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Preprint Dans Anglais | medRxiv | ID: ppmedrxiv-21258300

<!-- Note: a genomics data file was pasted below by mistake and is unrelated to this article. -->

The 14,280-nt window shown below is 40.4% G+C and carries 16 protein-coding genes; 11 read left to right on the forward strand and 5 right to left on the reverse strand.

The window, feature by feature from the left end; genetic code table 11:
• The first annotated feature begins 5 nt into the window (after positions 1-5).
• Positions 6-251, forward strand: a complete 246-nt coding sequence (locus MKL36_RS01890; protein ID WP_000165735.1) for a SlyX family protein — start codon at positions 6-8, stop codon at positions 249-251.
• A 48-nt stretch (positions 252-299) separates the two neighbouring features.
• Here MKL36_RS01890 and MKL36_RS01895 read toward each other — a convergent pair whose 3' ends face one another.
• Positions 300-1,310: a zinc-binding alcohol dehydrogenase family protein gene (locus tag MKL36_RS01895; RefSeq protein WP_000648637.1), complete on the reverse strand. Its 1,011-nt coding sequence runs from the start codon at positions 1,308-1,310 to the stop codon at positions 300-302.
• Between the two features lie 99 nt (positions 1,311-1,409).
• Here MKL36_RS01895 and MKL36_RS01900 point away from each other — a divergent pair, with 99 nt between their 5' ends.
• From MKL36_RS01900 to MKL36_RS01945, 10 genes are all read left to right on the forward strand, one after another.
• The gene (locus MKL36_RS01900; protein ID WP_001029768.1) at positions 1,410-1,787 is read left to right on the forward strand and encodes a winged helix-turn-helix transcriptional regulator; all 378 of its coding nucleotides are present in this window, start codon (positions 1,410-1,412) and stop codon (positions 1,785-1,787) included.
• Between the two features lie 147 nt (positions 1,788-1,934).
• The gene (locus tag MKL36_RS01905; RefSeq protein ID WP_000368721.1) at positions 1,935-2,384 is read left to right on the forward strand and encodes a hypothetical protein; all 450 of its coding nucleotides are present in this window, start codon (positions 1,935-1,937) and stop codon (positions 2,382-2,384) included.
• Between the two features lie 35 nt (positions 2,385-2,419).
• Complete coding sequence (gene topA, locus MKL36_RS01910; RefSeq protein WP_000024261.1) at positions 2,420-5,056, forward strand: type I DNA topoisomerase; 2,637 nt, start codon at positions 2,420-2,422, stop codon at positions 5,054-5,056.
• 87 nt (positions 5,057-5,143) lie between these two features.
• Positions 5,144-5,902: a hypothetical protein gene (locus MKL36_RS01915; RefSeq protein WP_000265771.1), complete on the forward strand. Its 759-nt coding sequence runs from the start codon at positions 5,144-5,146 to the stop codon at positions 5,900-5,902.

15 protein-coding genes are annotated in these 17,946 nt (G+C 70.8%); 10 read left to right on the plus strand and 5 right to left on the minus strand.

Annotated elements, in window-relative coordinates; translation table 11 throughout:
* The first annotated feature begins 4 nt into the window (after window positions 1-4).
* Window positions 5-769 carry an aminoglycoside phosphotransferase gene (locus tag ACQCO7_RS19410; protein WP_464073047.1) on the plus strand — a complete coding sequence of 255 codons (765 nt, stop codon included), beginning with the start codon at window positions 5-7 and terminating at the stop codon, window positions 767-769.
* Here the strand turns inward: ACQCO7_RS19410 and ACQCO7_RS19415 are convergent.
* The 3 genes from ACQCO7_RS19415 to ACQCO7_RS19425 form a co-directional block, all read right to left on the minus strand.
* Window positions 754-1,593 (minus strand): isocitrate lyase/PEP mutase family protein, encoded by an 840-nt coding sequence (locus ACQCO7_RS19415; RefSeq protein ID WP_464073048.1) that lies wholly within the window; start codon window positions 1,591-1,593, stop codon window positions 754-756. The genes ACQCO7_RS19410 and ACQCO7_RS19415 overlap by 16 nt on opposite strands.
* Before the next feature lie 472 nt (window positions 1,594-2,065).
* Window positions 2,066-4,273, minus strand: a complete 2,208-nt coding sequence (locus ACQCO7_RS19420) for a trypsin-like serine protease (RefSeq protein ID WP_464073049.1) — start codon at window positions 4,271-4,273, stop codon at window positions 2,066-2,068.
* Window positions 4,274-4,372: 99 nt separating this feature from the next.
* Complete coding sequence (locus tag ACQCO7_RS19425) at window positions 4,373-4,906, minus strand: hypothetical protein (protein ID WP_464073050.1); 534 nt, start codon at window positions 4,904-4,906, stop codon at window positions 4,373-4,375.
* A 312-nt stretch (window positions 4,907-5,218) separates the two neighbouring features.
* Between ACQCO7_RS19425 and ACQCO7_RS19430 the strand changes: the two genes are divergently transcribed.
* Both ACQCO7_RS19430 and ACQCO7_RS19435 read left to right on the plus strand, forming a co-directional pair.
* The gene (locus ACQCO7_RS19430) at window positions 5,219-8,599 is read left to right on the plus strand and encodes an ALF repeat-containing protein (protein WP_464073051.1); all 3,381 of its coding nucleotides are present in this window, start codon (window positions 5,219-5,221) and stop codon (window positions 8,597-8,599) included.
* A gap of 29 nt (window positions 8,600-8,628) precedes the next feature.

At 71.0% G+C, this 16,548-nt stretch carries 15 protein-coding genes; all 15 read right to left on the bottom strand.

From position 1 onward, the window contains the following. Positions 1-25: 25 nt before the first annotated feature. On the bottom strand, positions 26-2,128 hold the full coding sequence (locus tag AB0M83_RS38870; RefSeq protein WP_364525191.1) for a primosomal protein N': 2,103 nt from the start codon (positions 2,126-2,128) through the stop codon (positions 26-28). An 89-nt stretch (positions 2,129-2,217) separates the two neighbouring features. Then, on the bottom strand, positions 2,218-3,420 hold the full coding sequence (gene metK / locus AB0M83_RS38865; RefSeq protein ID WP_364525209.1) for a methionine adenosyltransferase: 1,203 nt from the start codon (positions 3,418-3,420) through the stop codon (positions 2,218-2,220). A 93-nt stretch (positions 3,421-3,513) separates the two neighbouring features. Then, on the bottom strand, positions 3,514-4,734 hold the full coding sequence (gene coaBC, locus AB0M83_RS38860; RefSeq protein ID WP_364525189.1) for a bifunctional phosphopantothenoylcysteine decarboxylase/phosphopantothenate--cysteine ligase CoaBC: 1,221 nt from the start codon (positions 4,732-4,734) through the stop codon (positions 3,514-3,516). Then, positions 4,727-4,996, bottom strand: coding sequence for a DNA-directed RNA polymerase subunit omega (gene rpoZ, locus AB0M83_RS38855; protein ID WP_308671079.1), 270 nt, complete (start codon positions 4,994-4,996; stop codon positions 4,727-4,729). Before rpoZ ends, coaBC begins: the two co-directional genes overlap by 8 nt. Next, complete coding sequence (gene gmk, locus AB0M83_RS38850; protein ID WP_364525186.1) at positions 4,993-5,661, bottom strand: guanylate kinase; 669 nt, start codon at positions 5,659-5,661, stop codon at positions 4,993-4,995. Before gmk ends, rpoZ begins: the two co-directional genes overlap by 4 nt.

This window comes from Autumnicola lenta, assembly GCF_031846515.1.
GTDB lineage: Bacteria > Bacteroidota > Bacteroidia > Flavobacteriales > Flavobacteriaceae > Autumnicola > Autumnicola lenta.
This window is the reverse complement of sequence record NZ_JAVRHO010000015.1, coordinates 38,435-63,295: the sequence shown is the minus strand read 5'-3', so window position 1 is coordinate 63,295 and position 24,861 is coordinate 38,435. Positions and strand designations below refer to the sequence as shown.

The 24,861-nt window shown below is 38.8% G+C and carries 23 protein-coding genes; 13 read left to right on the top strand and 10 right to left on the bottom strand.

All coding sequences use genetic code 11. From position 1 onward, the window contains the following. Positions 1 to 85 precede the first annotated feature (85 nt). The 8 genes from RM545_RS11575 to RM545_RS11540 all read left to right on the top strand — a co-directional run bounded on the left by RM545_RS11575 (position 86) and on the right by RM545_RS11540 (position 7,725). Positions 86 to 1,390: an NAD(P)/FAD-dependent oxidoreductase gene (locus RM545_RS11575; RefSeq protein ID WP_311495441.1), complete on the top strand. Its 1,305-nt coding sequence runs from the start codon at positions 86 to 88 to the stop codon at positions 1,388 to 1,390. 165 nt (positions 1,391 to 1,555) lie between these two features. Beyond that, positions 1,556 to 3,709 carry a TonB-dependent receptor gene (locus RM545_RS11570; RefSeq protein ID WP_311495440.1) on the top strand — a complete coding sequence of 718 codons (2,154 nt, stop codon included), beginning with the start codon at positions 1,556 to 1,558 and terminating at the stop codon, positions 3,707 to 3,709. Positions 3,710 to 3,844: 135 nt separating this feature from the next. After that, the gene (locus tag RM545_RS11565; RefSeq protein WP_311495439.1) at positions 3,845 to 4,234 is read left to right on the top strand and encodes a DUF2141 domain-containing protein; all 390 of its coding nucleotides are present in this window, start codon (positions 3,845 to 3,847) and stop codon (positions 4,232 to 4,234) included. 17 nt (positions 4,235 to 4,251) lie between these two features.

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BackgroundThe testing capacity for SARS-CoV-2 in Africa is rather limited. Antigen-detection rapid diagnostic tests (Ag-RDTs) are a cheap and rapid alternative to reverse transcriptase-polymerase chain reaction (RT-PCR) tests, but there is little data about their performance under real life conditions in tropical countries. ObjectiveTo evaluate the performance of a standard Ag-RDT in a population of a major hospital in northern Ghana. MethodsProspective, cross-sectional, blinded verification of the performance of the SD Biosensor Standard Q SARS-CoV-2 Ag-RDT under real life conditions in 135 symptomatic patients and 58 contacts of RT-PCR positives at Tamale Teaching Hospital in February 2021. Nasopharyngeal samples were taken under standard conditions and tested against RT-PCR in the hospital laboratory. Results193 participants (median age 35 years, 109 male) were included into the study for which both RT-PCR test and Ag-RDT results were available. A total of 42 (22%) were RT-PCR positive. Of the 42 RT-PCR positives, 27 were Ag-RDT positive, resulting in a sensitivity of 64% (95% CI 49-79). Sensitivity among symptomatic patients was 58% (95% CI 38-78). 123 were identified Ag-RDT negatives of the 151 RT-PCR negatives, resulting in a specificity of 81% (95% CI 75-87). ConclusionsSARS-CoV-2 Ag-RDTs appear to have a rather low sensitivity and particularly a low specificity under real life conditions in Africa. The role of existing Ag-RDTs in countries with high-temperature climates and limited resources still needs more data and discussion.

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